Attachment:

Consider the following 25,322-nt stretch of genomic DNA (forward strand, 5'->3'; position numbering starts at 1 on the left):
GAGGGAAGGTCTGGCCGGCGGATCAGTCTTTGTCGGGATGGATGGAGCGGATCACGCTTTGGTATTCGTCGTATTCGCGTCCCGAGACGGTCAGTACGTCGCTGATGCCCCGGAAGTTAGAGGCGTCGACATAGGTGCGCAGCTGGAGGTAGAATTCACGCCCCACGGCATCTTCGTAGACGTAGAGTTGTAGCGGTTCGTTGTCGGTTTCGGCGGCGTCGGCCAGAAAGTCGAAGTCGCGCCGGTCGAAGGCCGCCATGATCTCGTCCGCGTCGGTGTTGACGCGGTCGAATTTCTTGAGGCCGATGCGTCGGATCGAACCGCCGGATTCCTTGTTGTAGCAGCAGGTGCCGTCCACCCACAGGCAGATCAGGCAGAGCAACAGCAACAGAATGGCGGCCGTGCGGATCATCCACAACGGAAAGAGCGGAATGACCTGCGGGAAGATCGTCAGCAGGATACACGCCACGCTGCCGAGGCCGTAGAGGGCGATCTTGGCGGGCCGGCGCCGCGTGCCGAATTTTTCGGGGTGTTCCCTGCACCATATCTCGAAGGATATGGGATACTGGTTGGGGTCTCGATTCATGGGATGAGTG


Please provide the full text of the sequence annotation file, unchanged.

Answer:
Consider the following 25,322-nt stretch of genomic DNA (forward strand, 5'->3'; position numbering starts at 1 on the left):
GAGGGAAGGTCTGGCCGGCGGATCAGTCTTTGTCGGGATGGATGGAGCGGATCACGCTTTGGTATTCGTCGTATTCGCGTCCCGAGACGGTCAGTACGTCGCTGATGCCCCGGAAGTTAGAGGCGTCGACATAGGTGCGCAGCTGGAGGTAGAATTCACGCCCCACGGCATCTTCGTAGACGTAGAGTTGTAGCGGTTCGTTGTCGGTTTCGGCGGCGTCGGCCAGAAAGTCGAAGTCGCGCCGGTCGAAGGCCGCCATGATCTCGTCCGCGTCGGTGTTGACGCGGTCGAATTTCTTGAGGCCGATGCGTCGGATCGAACCGCCGGATTCCTTGTTGTAGCAGCAGGTGCCGTCCACCCACAGGCAGATCAGGCAGAGCAACAGCAACAGAATGGCGGCCGTGCGGATCATCCACAACGGAAAGAGCGGAATGACCTGCGGGAAGATCGTCAGCAGGATACACGCCACGCTGCCGAGGCCGTAGAGGGCGATCTTGGCGGGCCGGCGCCGCGTGCCGAATTTTTCGGGGTGTTCCCTGCACCATATCTCGAAGGATATGGGATACTGGTTGGGGTCTCGATTCATGGGATGAGTG